Montreal universities prepare for worst, train staff to administer fentanyl antidote

UQAM and McGill have already taken steps to prepare for potential opioid overdoses on campus.

UQAM, McGill have already taken steps to prepare for potential opioid overdoses on campus

An injection of naloxone can prevent death due to a heroin, morphine or fentanyl overdose. (Monty Kruger/CBC)

The fall session at Montreal's universities has been underway for less than a month, but administrators are already starting to plan for the worst as cases of fentanyl overdose continue to rise in the city.

Université du Québec à Montréal (UQAM) has already started training security agents and staff to administer the life-saving opioid overdose antidote, naloxone.

The school hopes to train 100 personnel — they're just waiting on access to the kits that can prevent death from a heroin, morphine or fentanyl overdose.

"They have the knowledge to intervene now, there is just the supply chain to figure out," said Jean-François Champagne, UQAM's security director.

In the wake of a spike of drug overdoses across the city, a doctor with Montreal Public Health called fentanyl's growing presence in the city a "public health emergency."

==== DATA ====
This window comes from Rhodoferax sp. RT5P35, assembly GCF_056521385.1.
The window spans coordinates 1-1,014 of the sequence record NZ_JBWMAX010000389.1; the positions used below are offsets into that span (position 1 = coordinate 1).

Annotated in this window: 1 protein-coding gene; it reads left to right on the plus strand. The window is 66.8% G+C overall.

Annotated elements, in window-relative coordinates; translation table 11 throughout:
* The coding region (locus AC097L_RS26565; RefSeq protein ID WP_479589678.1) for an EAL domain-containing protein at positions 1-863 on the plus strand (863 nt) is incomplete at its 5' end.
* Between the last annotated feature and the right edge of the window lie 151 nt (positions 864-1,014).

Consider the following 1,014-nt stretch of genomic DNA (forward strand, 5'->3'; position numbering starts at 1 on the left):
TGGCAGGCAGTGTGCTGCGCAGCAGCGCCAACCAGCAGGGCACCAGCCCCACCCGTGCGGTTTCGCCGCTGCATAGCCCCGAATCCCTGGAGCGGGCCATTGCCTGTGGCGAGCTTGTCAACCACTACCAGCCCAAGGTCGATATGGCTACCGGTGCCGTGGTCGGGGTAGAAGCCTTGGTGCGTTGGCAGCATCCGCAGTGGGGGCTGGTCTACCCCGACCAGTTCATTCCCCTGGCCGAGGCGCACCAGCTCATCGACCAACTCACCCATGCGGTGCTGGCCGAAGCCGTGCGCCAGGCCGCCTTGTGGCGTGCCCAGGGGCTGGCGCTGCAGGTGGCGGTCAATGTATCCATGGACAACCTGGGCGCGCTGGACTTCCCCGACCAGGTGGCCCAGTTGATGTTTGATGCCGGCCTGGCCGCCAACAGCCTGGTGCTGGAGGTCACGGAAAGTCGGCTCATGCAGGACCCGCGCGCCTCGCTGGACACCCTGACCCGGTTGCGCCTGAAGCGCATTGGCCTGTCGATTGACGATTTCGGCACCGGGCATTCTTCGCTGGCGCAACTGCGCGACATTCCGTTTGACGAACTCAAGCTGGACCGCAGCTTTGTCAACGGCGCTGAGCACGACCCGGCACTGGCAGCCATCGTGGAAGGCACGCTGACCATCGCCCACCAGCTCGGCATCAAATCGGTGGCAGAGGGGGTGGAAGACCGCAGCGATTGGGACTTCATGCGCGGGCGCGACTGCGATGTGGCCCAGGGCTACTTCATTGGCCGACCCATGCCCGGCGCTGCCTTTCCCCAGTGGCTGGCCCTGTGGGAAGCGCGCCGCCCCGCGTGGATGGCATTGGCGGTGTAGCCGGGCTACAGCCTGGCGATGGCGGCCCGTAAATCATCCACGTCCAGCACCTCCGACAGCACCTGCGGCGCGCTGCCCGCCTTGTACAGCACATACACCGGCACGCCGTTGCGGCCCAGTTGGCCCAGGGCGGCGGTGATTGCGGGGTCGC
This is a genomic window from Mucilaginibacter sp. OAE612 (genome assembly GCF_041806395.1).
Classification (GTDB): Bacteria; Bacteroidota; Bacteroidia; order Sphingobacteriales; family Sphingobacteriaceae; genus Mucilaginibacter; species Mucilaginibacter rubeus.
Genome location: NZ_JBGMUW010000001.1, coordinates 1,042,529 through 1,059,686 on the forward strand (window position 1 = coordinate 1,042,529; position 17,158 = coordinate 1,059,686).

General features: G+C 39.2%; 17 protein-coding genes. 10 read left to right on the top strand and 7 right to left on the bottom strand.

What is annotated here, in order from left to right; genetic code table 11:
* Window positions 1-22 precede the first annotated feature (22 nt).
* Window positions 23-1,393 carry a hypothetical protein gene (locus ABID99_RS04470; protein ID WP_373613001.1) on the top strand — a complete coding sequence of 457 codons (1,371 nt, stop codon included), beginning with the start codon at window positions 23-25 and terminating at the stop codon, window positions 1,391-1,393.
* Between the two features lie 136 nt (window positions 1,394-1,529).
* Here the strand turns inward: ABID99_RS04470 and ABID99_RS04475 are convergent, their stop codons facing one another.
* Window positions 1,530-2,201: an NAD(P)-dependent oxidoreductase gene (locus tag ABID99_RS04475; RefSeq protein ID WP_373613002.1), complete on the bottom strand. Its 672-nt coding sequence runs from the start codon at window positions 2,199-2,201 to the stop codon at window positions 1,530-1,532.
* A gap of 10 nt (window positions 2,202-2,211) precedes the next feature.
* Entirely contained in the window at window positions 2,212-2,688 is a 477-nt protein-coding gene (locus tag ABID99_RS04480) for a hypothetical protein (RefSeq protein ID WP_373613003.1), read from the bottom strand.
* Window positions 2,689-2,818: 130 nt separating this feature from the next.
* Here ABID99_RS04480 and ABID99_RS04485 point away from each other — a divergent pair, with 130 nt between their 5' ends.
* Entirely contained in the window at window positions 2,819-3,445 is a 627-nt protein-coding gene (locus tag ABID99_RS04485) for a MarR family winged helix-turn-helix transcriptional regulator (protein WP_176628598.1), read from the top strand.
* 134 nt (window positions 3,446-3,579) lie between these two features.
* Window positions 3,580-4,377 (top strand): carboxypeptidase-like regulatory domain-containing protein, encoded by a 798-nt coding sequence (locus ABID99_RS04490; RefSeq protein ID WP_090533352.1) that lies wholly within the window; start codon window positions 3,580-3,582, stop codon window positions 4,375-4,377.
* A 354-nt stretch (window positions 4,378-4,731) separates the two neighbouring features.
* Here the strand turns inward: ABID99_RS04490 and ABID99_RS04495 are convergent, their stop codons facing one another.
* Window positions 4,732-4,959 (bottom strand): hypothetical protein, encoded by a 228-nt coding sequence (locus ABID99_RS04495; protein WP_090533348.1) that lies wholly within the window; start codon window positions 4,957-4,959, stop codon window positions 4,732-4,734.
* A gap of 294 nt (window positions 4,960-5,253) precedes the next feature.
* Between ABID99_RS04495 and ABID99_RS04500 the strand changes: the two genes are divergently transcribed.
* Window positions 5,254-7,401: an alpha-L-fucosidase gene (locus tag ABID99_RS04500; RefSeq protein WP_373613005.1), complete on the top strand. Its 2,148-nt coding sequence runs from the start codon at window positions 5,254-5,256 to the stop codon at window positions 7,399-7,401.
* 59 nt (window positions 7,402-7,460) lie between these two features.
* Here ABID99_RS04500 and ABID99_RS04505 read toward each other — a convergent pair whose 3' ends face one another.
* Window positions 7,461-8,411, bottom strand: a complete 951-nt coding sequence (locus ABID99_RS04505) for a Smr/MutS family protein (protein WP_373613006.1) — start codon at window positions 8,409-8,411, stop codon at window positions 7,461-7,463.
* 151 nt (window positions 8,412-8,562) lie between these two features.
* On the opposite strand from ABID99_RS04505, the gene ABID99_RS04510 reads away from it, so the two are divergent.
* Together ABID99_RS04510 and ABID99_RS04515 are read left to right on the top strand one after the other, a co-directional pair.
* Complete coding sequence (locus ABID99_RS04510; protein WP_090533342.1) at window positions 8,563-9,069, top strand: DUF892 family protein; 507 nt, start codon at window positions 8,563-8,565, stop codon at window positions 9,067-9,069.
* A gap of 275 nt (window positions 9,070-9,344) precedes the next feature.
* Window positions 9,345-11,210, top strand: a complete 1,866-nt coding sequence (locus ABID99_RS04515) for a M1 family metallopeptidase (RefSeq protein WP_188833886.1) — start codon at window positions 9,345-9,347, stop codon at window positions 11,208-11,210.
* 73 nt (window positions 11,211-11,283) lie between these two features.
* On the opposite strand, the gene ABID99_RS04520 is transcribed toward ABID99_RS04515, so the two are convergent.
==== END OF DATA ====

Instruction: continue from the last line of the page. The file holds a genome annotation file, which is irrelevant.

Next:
The Quebec coroner's office reported this month that 24 confirmed cases of drug overdoses, and 12 deaths possibly connected to drug overdoses, have occurred since Aug. 1 in Montreal.

'A devastating drug'

McGill University is also planning ahead, with Deputy Provost Ollivier Dyens calling the current situation "worrisome."

He says the administration hopes to train security, residence employees and other community members to use the antidote in order to prevent any loss of life.

"It's a devastating drug. We're talking about a population of 40,000 students," said Dyens.

The Quebec government announced Sept. 13 that naloxone will soon be free and accessible in pharmacies across the province in an effort to prevent a full-blown fentanyl crisis.

Spokespeople from Université de Montréal and Concordia University both confirmed that the institutions were monitoring the situation closely and working on coming up with a response.

In addition to schools preparing their staff, Montreal Mayor Denis Coderre recently announced police and firefighters will be equipped with naloxone kits on top of paramedics, who have been carrying them for years.

With files from Radio-Canada's Jean-Philippe Robillard